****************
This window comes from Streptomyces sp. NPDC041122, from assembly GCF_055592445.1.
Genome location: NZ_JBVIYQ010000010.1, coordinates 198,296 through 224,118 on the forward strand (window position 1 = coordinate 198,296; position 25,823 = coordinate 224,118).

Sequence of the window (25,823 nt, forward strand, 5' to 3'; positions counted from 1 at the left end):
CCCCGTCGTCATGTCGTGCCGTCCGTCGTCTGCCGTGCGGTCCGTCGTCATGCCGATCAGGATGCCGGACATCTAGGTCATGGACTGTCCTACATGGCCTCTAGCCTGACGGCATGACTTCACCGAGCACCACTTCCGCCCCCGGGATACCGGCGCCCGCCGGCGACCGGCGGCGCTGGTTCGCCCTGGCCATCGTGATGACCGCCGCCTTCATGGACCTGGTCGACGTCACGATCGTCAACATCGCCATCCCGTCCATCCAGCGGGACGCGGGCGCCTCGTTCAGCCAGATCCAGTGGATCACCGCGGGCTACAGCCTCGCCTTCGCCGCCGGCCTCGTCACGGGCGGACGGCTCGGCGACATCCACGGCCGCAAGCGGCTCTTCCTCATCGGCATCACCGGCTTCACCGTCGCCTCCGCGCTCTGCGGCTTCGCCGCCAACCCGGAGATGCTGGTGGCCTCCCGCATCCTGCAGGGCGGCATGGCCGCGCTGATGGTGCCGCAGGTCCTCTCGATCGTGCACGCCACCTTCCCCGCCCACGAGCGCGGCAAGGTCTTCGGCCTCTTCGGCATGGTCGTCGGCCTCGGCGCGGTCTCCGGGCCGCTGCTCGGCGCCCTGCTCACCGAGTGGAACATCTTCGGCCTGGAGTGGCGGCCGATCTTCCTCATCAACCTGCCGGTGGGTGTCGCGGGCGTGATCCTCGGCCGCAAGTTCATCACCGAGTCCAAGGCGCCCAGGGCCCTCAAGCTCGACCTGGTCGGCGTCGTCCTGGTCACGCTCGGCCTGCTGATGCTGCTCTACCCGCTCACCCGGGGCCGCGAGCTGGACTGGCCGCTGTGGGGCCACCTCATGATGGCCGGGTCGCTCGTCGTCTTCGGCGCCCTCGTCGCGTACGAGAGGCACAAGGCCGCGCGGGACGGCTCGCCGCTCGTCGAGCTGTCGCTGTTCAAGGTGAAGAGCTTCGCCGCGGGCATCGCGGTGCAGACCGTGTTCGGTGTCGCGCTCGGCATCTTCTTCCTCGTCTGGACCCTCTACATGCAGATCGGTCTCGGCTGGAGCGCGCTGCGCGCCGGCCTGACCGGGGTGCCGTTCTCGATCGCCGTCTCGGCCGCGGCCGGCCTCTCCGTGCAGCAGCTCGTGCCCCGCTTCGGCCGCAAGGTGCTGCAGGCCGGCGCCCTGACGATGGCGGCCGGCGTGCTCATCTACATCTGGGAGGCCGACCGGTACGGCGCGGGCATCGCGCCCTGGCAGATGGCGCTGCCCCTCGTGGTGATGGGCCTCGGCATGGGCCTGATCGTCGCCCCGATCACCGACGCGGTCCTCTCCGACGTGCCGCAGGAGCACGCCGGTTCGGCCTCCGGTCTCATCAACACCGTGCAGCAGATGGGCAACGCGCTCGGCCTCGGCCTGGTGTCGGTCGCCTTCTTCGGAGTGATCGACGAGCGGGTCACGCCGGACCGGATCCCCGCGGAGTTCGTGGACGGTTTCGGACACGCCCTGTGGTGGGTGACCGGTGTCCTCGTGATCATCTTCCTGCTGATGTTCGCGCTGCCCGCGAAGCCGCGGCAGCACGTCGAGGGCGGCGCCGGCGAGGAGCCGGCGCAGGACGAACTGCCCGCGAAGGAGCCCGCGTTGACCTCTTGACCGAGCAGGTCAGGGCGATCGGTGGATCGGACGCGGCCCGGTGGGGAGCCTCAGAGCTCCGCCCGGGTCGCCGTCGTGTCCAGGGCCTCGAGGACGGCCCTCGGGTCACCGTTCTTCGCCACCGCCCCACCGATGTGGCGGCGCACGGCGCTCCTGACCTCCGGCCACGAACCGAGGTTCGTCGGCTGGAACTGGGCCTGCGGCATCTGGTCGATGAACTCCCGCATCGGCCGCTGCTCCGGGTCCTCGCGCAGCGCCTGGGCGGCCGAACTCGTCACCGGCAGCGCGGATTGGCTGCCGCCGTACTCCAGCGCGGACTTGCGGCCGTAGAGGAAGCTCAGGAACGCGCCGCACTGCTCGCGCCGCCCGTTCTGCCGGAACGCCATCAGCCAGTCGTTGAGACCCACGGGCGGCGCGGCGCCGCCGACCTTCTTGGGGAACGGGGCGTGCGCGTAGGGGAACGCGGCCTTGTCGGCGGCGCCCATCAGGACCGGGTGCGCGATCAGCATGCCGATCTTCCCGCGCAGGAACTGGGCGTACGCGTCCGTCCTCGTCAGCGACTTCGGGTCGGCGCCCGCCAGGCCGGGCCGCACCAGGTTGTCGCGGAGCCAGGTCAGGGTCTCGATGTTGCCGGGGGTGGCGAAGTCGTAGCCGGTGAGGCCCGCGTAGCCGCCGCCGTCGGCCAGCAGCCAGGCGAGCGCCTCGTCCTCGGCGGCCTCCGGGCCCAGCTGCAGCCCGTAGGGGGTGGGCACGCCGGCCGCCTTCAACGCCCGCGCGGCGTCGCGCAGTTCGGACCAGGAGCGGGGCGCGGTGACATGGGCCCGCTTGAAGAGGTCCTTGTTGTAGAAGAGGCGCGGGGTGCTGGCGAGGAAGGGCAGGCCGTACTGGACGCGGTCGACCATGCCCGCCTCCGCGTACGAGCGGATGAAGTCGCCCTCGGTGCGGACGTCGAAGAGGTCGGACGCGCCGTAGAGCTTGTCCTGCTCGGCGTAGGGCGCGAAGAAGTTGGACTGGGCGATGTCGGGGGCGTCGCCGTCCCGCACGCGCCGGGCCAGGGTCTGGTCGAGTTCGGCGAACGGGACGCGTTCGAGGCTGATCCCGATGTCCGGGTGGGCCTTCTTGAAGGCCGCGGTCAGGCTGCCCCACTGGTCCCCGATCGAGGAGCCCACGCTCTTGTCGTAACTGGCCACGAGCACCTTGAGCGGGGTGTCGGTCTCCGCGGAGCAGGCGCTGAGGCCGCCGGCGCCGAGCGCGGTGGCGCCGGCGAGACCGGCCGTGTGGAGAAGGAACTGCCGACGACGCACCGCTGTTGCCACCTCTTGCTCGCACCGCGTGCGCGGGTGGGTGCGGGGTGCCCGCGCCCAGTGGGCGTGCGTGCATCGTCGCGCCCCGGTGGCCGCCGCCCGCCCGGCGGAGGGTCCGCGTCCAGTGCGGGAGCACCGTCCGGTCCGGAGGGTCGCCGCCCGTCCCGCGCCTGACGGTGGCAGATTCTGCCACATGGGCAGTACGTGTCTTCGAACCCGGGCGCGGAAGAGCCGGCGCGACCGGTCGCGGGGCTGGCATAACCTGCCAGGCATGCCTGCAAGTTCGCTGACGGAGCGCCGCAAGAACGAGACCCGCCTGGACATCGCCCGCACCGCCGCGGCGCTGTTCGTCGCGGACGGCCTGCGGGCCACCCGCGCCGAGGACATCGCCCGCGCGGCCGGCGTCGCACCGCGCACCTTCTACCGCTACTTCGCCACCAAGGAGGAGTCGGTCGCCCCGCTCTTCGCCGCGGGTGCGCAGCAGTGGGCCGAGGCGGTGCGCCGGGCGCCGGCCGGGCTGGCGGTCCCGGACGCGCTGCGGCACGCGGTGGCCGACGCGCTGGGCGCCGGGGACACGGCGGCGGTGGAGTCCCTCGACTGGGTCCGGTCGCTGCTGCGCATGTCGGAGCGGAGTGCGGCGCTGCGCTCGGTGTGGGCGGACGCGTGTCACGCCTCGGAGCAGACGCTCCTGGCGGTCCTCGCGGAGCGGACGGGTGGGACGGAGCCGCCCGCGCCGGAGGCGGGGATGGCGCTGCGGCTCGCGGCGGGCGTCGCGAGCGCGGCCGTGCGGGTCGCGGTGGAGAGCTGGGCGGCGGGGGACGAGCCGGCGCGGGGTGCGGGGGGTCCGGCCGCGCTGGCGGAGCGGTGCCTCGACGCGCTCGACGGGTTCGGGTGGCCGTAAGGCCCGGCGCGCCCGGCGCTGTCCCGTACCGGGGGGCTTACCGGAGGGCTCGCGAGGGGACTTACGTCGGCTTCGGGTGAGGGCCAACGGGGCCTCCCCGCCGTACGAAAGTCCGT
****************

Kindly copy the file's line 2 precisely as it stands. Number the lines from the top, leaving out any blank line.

Genome location: NZ_JBVIYQ010000010.1, coordinates 198,296 through 224,118 on the forward strand (window position 1 = coordinate 198,296; position 25,823 = coordinate 224,118).